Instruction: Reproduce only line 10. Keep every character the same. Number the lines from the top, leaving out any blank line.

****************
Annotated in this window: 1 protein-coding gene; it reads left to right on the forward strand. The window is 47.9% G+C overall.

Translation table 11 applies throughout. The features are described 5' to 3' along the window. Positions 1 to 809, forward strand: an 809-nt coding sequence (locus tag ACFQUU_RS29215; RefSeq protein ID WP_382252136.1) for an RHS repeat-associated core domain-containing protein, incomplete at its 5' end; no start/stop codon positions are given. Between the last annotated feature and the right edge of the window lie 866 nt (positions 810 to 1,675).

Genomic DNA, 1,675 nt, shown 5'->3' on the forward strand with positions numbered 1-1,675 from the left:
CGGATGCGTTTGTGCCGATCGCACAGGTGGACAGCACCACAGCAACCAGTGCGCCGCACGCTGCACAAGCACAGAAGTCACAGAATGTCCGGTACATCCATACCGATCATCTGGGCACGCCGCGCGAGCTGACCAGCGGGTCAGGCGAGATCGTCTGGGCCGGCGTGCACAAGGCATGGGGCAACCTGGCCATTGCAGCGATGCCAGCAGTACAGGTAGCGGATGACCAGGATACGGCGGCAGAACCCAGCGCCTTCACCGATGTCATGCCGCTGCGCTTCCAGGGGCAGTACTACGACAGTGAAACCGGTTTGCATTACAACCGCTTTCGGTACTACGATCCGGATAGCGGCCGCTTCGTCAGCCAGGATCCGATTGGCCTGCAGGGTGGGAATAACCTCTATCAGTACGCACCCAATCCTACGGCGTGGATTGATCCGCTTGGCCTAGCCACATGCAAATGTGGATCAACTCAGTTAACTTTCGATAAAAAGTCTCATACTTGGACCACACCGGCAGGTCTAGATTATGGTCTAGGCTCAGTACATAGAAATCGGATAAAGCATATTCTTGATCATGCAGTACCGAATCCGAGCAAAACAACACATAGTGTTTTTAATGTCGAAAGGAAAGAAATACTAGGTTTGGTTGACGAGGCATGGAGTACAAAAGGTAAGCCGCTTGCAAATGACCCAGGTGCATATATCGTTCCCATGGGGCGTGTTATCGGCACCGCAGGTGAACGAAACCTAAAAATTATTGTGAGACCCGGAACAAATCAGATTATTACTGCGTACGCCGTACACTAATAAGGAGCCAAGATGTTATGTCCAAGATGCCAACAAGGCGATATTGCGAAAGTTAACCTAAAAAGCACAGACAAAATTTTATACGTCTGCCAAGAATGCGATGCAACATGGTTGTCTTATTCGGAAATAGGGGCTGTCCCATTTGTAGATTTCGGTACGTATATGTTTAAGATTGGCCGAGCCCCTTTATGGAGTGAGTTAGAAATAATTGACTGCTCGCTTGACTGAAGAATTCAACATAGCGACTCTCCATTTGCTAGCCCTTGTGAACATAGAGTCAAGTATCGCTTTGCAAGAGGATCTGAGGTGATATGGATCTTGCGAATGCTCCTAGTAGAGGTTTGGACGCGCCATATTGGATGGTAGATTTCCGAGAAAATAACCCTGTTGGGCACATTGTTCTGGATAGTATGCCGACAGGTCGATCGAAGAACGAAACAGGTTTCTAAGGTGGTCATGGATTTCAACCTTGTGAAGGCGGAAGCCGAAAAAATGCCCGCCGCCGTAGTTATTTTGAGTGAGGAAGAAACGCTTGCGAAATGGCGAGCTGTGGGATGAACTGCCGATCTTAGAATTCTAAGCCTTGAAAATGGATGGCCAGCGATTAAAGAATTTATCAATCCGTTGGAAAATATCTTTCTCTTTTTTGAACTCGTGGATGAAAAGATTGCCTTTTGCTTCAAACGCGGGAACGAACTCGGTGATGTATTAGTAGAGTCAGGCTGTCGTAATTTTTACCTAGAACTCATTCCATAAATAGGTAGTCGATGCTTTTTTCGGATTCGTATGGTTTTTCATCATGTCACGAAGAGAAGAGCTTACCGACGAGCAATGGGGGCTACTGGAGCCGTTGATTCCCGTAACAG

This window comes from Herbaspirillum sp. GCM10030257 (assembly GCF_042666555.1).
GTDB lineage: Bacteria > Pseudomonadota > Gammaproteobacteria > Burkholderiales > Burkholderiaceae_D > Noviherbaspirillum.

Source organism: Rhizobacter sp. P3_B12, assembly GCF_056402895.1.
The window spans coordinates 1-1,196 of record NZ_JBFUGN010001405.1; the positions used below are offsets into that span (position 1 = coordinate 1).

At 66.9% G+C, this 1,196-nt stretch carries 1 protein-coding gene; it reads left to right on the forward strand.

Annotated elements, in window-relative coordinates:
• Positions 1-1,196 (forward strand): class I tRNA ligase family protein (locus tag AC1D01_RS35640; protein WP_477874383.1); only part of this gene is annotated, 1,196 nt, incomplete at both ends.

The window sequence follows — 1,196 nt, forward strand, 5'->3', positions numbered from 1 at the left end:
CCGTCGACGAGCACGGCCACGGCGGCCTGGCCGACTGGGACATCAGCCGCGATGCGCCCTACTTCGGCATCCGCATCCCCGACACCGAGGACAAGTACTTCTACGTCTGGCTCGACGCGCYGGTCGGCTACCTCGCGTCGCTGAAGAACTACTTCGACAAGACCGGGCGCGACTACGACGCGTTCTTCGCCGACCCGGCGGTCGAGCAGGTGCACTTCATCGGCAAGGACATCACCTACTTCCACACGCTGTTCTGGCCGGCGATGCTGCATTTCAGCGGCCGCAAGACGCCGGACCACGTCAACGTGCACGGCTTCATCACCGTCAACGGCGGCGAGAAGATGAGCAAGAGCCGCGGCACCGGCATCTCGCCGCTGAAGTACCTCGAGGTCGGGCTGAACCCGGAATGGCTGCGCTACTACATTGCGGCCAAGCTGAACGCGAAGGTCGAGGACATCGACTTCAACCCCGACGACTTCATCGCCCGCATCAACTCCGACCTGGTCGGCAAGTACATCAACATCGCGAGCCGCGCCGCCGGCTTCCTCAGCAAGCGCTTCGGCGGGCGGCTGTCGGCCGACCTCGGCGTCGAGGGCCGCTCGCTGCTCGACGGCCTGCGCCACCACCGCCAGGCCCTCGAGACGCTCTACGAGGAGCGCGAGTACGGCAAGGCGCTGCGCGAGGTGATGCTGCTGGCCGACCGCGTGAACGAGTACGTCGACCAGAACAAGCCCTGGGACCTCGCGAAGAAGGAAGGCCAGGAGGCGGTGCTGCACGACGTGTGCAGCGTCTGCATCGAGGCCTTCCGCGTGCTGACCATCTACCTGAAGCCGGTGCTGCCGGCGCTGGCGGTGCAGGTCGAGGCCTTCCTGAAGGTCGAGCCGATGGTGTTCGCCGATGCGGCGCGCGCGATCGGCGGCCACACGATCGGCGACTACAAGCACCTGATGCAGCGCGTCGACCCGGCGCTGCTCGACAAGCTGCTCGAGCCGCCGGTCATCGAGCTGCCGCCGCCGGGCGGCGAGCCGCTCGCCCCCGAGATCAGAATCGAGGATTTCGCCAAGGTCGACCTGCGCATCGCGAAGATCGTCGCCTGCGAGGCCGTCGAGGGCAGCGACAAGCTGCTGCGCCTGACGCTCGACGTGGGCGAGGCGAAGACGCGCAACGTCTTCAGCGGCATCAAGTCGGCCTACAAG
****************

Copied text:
Annotated elements, in window-relative coordinates: